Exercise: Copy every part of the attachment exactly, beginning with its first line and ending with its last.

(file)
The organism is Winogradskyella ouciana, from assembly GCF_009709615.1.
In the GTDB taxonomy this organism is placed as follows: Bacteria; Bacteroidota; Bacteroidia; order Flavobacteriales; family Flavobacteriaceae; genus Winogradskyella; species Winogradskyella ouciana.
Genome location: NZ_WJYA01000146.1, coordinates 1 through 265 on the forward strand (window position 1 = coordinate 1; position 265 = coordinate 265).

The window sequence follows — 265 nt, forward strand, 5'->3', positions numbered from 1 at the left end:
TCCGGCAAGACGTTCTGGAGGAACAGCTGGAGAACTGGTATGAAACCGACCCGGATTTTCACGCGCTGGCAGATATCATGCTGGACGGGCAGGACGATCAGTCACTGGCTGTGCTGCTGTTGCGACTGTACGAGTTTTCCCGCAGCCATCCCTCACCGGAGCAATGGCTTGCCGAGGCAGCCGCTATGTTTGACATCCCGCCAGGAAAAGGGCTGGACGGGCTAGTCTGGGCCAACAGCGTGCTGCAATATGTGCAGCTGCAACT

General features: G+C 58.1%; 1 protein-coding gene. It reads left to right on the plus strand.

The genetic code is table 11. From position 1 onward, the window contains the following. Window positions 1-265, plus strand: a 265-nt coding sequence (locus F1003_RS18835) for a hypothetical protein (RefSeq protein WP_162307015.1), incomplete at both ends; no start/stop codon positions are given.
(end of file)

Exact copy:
The organism is Winogradskyella ouciana, from assembly GCF_009709615.1.
In the GTDB taxonomy this organism is placed as follows: Bacteria; Bacteroidota; Bacteroidia; order Flavobacteriales; family Flavobacteriaceae; genus Winogradskyella; species Winogradskyella ouciana.
Genome location: NZ_WJYA01000146.1, coordinates 1 through 265 on the forward strand (window position 1 = coordinate 1; position 265 = coordinate 265).

The window sequence follows — 265 nt, forward strand, 5'->3', positions numbered from 1 at the left end:
TCCGGCAAGACGTTCTGGAGGAACAGCTGGAGAACTGGTATGAAACCGACCCGGATTTTCACGCGCTGGCAGATATCATGCTGGACGGGCAGGACGATCAGTCACTGGCTGTGCTGCTGTTGCGACTGTACGAGTTTTCCCGCAGCCATCCCTCACCGGAGCAATGGCTTGCCGAGGCAGCCGCTATGTTTGACATCCCGCCAGGAAAAGGGCTGGACGGGCTAGTCTGGGCCAACAGCGTGCTGCAATATGTGCAGCTGCAACT

General features: G+C 58.1%; 1 protein-coding gene. It reads left to right on the plus strand.

The genetic code is table 11. From position 1 onward, the window contains the following. Window positions 1-265, plus strand: a 265-nt coding sequence (locus F1003_RS18835) for a hypothetical protein (RefSeq protein WP_162307015.1), incomplete at both ends; no start/stop codon positions are given.